Education & Training

Reserve Officers’ Training Corps (ROTC) Program

Reserve Officers’ Training Corps (ROTC) is a leadership training and development program that prepares full-time, college-enrolled students for service opportunities in the Army, Marine Corps, Navy, Air Force and Space Force (the Coast Guard offers a similar program called the College Student Pre-Commissioning Initiative [CSPI]). Joining ROTC opens a door to professional skills development, scholarship opportunities and tuition assistance, and, upon completion, attaining the rank of officer. Today, ROTC is offered at more than 1,700 colleges and universities.


Benefits of Joining ROTC

One of the first questions about ROTC is “Why should I join?” One big reason is that ROTC offers educational benefits and valuable training while still allowing students to have the full college experience.

Education & Financial Benefits

Students who join ROTC can apply for a scholarship. The scholarship covers full or partial cost of tuition, fees and books as well as a monthly stipend for four years. These benefits are in exchange for mandatory active-duty service after completing ROTC. Academic advisors and on-campus ROTC recruiters will be able to answer questions about these benefits and expectations.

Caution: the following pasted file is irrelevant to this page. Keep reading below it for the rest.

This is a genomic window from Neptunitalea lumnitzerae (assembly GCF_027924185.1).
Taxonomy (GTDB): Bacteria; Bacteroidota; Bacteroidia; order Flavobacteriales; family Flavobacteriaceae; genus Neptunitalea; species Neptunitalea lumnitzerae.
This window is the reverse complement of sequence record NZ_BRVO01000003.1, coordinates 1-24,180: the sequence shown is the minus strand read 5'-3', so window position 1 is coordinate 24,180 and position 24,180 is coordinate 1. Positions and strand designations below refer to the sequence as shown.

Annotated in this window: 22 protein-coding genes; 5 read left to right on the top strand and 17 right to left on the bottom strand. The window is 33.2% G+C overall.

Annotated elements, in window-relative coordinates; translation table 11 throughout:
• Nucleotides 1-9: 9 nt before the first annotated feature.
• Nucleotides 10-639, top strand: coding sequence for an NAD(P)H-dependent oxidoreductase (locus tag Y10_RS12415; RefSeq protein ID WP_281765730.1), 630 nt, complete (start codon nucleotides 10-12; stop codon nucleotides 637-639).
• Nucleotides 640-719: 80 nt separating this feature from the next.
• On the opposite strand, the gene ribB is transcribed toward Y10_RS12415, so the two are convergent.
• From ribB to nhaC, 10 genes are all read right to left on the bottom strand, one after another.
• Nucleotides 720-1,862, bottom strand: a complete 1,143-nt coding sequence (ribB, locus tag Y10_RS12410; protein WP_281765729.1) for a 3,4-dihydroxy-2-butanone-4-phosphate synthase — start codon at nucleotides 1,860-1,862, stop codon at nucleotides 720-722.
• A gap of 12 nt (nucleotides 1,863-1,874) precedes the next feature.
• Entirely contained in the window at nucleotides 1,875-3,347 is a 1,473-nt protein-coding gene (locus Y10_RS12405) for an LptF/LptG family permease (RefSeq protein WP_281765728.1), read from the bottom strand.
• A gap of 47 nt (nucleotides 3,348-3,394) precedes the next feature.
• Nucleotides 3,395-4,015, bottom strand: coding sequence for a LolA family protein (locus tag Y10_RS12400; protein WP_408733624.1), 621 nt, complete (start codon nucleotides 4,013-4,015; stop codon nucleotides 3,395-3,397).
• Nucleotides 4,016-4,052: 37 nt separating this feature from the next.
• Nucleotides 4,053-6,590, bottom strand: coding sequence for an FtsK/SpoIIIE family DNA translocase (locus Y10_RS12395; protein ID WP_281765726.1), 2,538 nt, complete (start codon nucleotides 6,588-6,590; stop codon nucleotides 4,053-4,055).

Professional Development

ROTC provides the opportunity to develop a professional foundation of technical and leadership skills that can benefit your future no matter what you decide to do. The program provides a structured, proven path to a career after college, including long-term guidance and continued professional education.

Becoming an Officer

When students accept an ROTC scholarship, complete the program and graduate from their college or university, they are commissioned as officers in the Military. Officers oversee and are directly responsible for leading service members under them in the chain of command. Typically, officers are employed in management roles or highly specialized fields that require professional degrees.